Ageing in Place and Space: Spatial Strategies for Ageing Societies
- Presentation speakers
The majority of older people want to age in place, in their own homes and within their own communities. Yet it is a typical response to the problems associated with ageing to relocate the individual. In this presentation we explore an approach that could help to link key components of these systems and permit older people and their advocates to engage directly with this interconnected system.
One of the major problems for current and projected population ageing is that significant gaps exist within health care and between health care and other supports systems for older people. We often treat ‘place’ as ‘space’, easily managed and manipulated for cost and efficiency considerations. Aspects of spatial science can support community-based ageing by linking and visualising varied components of the spectrum of organisations and services that engage with older people.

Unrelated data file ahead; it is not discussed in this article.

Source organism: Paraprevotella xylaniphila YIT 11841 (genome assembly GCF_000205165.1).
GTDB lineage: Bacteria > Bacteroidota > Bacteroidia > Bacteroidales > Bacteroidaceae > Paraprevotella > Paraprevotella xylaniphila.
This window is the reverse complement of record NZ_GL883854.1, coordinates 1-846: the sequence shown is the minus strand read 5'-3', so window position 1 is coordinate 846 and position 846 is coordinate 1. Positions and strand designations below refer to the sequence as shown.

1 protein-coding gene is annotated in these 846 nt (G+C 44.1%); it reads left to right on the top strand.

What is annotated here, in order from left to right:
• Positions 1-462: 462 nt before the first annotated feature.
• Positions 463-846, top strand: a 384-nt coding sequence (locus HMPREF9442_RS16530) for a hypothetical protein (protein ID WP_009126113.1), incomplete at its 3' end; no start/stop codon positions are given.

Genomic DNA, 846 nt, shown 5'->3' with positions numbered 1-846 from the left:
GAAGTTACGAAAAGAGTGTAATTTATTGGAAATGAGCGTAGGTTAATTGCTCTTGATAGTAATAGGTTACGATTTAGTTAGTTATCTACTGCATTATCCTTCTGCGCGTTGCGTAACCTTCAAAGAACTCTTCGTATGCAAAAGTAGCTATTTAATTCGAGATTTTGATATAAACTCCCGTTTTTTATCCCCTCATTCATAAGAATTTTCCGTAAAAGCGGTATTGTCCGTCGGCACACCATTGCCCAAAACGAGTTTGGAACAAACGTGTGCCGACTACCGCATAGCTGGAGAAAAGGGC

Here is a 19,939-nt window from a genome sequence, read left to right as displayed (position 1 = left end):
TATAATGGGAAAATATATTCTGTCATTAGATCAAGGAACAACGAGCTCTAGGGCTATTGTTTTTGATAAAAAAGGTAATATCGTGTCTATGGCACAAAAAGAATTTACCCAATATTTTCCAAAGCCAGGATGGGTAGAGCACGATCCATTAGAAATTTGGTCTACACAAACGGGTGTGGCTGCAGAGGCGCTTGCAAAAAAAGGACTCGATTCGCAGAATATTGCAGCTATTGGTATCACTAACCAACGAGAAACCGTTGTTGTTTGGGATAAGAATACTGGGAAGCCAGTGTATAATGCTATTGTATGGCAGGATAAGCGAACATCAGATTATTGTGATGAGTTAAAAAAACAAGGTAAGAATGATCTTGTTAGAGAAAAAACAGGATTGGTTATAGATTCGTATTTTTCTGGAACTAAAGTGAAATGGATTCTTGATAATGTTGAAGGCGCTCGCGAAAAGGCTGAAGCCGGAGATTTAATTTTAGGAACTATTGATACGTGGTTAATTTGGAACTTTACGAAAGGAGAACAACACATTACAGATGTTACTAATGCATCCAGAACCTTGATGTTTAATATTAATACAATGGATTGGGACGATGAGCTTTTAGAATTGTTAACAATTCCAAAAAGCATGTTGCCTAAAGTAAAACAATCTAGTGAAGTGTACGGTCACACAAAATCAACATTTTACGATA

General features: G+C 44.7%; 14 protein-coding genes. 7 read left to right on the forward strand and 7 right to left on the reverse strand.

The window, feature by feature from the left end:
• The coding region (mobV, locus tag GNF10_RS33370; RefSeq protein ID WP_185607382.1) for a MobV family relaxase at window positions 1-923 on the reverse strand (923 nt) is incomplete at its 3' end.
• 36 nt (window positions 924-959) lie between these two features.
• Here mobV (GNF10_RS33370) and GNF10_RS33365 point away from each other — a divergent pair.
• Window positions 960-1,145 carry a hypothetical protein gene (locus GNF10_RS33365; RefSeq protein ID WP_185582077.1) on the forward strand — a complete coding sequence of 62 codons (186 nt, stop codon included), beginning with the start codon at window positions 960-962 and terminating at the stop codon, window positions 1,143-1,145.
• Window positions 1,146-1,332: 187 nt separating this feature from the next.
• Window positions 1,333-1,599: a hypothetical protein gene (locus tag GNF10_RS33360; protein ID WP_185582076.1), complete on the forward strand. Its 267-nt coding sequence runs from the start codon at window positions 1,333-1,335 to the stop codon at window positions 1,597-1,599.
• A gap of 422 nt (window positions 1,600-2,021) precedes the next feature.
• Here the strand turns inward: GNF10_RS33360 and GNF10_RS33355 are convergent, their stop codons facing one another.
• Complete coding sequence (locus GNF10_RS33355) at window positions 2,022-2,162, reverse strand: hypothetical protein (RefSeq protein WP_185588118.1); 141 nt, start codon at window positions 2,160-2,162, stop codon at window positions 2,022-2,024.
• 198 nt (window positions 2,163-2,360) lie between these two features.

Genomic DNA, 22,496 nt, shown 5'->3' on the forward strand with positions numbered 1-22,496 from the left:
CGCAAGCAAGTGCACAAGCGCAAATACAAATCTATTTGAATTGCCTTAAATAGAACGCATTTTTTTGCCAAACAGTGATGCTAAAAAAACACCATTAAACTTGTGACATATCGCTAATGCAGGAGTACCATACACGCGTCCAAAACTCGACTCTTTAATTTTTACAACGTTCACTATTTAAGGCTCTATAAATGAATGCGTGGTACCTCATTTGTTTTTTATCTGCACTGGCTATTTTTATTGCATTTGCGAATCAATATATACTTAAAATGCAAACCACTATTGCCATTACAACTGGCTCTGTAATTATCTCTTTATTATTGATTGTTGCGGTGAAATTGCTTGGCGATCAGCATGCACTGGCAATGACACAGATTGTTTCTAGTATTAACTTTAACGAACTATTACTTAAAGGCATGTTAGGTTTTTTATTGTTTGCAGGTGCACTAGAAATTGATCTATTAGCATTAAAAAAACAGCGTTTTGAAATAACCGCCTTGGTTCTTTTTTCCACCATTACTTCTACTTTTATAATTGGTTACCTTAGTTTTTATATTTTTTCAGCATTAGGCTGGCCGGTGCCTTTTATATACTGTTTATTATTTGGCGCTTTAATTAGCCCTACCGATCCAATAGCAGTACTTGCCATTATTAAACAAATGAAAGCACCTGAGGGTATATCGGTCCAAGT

The result is a ‘virtual earth’ model of population ageing, dementia projections and health and social support infrastructure. Developed using a variety of data sources, the model links population data, epidemiological data and health and social support information to create a virtual environment for inquiring on the current and future implications of population ageing.
This modelling contributes to the wider discussion about how to fund and manage the human consequences of population ageing. It is not about technology for its own sake but instead proposes meaningful applications that more closely model and support the way most of us live – in our local communities.